The 1.5°C target and coal sector transition: at the limits of societal feasibility

Climate Policy, vol. 18, issue 3, pp. 335-351


National and global mitigation scenarios consistent with 1.5°C require an early phase-out of coal in major coal-dependent countries, compared to standard technical and economic lifetimes. This appears particularly apparent in the light of recent massive investments in coal power capacity, the significant pipeline of coal power capacity coming online, as well as upstream supporting infrastructure. This article analyses the existing and planned capital stock in the coal power sector in the light of scenarios consistent with 1.5°C. The article analyses the political economy and labour aspects of this abrupt and significant transition, in the light of domestic equity and development objectives. Firstly, the article examines employment issues and reviews the existing literature and practice with support schemes for regional and sectoral structural adjustment for the reduction of coal sector activity. Secondly, the paper surveys the domestic political economy of coal sector transition in major coal using countries, namely Australia, South Africa, China and India. A final section provides conclusions and policy recommendations.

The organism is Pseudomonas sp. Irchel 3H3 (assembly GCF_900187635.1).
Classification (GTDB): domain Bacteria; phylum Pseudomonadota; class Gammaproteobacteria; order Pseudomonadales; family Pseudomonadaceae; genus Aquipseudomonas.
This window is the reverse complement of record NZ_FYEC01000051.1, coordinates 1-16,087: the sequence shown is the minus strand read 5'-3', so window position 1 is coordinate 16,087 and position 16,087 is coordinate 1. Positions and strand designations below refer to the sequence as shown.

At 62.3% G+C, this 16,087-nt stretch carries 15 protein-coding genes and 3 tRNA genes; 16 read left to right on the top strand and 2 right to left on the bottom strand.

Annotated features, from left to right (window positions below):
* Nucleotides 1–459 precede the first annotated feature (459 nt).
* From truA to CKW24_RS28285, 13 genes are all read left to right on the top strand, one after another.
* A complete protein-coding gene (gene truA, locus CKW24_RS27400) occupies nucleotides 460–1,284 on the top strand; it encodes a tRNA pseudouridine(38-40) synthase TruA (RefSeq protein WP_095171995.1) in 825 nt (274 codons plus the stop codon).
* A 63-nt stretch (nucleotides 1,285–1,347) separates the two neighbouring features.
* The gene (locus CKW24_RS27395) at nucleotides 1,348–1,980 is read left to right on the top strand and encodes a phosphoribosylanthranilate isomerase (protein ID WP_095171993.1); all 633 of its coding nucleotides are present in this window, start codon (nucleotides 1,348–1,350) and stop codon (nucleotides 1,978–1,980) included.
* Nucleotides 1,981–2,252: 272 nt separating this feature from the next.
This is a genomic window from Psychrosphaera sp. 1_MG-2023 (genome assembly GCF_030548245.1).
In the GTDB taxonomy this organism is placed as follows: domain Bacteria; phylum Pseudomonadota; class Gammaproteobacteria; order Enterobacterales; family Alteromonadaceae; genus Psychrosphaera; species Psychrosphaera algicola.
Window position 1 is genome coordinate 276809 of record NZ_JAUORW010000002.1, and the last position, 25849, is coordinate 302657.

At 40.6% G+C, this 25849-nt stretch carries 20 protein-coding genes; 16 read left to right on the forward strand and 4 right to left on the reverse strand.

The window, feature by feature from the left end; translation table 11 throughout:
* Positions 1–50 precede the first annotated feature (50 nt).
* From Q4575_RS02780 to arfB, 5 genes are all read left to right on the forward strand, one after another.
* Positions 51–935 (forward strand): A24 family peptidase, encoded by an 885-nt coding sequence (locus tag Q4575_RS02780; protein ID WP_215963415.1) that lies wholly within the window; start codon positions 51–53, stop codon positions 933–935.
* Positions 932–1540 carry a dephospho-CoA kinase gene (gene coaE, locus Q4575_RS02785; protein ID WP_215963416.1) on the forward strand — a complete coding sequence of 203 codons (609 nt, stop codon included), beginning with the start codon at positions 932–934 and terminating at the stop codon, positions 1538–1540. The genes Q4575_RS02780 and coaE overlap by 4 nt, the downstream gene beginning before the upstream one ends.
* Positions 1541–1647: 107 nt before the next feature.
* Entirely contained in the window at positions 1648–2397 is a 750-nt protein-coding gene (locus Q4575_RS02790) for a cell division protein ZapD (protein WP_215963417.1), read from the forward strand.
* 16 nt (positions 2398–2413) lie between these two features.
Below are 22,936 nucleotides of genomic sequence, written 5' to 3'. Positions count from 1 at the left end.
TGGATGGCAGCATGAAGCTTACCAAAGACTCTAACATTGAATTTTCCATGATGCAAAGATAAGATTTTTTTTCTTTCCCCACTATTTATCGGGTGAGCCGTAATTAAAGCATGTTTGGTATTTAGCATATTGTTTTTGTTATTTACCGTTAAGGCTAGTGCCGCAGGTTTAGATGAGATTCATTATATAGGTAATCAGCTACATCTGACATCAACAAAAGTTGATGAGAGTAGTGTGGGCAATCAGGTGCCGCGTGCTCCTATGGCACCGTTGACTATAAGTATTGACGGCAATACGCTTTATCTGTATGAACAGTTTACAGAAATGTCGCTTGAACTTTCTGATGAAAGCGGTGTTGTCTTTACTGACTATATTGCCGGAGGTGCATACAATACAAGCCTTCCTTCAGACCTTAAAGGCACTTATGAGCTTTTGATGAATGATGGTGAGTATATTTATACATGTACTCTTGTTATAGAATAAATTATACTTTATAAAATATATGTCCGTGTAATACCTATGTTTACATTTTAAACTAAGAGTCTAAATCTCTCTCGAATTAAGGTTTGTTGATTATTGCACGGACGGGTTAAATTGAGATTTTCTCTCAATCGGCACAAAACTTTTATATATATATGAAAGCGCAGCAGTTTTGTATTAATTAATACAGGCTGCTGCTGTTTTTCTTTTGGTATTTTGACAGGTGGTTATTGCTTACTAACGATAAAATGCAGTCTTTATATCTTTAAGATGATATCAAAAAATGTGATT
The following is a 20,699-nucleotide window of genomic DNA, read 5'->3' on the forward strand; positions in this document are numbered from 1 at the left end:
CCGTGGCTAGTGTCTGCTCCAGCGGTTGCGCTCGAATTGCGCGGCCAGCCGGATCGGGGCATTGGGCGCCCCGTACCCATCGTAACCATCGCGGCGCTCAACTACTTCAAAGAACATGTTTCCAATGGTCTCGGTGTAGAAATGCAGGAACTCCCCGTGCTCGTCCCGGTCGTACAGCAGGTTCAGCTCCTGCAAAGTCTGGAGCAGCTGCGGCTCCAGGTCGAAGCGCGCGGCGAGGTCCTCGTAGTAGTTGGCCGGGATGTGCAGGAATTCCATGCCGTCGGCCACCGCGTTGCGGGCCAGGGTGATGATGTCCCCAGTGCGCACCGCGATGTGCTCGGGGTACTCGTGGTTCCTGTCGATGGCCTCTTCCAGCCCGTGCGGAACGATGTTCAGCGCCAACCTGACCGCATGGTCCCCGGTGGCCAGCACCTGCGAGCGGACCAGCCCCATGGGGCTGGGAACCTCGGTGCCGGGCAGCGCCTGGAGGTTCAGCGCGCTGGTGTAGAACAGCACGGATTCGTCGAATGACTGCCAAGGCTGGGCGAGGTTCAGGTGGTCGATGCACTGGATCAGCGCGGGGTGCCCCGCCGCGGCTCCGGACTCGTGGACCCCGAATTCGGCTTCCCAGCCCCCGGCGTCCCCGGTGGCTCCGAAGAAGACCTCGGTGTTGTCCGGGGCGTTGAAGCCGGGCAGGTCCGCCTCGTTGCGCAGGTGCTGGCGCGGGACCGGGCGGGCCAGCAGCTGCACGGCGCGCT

Key policy insights

  • Achieving mitigation pathways in line with limiting warming to 1.5°C, or even well-below 2°C, would require the early retirement of coal sector assets in production and consumption.
  • Historically, coal sector transition has often been associated with prolonged socio-economic dislocation in affected regions.
  • Policies to accompany affected regions are thus a crucial part of policy mixes to limit warming to 1.5°C and even 2°C.
  • Such policies should be anticipatory and long-term, as opposed to reactive policies focused on short-term measures to smooth the transition.
  • A survey of major coal using countries shows that each is a long way from putting in place a long-term framework to transition the coal sector.


IDDRI, Indian Institute of Information Technology, University of Cape Town, London School of Economics & Political Science, Melbourne School of Population and Global Health